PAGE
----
This was a hard one but, after days of search over the net, I prevailed. My selections for the day:
Jacob's Ladder (1990)
Directed by Adrian Lyne.
Plot: New York postal worker Jacob Singer is trying to keep his frayed life from unraveling. His days are increasingly being invaded by flashbacks to his first marriage, his now-dead son, and his tour of duty in Vietnam. Athough his new wife tries to help Jacob keep his grip on sanity, the line between reality and delusion is steadily growing more and more uncertain.
Review: A surreal psychological thriller masterfully done. With this movie nothing is what it seems and reality is but a term. We follow a traumatized Vietnam war veteran who is finding out that his post-war life isn't what he expected it to be and things get truly weird and scary when horned creatures in the subway attack him and his dead son stops by to say hello. This film will freak you out and leave you wandering what the heck just happened. Not to be missed.
Once more the embedded code is not working but for those interested in watching the trailer, click here.
The Journals of Eleanor Druse. My Investigation of the Kingdom Hospital Incident by Eleanor Druse.
Published by Hyperion in 2004.
Blurb: The newly built Kingdom Hospital in Lewiston, Maine, is one of the most technologically advanced hospitals in the country. Unfortunately, it was erected on the site of a terrible tragedy -- a textile mill fire that killed dozens of workers, mostly children. And it appears that beneath the sheen of the new construction and scientific innovations of The Kingdom, an indecipherable and primal evil lurks -- and the soul of a trapped and helpless child cries out for solace.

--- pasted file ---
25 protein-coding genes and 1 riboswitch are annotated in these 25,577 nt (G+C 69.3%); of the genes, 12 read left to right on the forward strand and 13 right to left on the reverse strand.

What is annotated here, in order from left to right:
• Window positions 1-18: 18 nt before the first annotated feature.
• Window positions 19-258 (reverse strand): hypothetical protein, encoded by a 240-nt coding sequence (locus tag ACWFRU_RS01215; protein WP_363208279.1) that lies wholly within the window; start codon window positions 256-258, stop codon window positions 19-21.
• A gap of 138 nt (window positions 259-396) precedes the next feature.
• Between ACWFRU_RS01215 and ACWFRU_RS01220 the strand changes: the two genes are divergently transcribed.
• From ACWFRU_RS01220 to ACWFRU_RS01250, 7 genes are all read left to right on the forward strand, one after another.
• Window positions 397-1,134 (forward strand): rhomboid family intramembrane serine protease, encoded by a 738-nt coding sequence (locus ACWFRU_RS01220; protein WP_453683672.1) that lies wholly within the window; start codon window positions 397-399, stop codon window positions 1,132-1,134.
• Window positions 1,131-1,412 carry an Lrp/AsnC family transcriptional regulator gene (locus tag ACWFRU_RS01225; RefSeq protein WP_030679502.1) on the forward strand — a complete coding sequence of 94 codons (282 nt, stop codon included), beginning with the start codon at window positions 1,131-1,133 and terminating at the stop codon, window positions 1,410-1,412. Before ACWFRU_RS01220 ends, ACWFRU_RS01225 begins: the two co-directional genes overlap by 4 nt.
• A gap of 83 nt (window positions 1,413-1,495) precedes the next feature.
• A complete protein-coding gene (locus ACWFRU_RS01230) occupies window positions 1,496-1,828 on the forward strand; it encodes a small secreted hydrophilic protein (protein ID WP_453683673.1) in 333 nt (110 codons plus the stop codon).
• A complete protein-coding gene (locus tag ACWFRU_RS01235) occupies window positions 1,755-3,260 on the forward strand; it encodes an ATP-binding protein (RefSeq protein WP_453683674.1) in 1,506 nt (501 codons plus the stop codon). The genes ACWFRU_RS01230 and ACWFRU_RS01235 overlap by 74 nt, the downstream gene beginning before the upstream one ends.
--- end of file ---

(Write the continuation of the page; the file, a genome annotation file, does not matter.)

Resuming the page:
Review: I, like many, watched engrossed the Kingdom Hospital miniseries and though I loved it, I felt kind of cheated by the many questions left unanswered. I know the series was based on Lars Von Trier's "The Kingdom" (a Danish miniseries) and if you know anything about Von Trier you know he is anything but a conventional storyteller. So, an adaptation from another show... we have seen this before and we know the original is probably better, but where does the book feature, you ask? Well, Richard Dooling was the man responsible of the adaptation along with Mr. King. He also wrote this book as Eleanor Druse, one of the patients of the haunted hospital. Asking what was first, the book or the miniseries is like going through the chicken/egg thing. Not wise. But for those, like me, who enjoyed the series and can't get enough of it, this will be a nice little extra. You're welcome friends.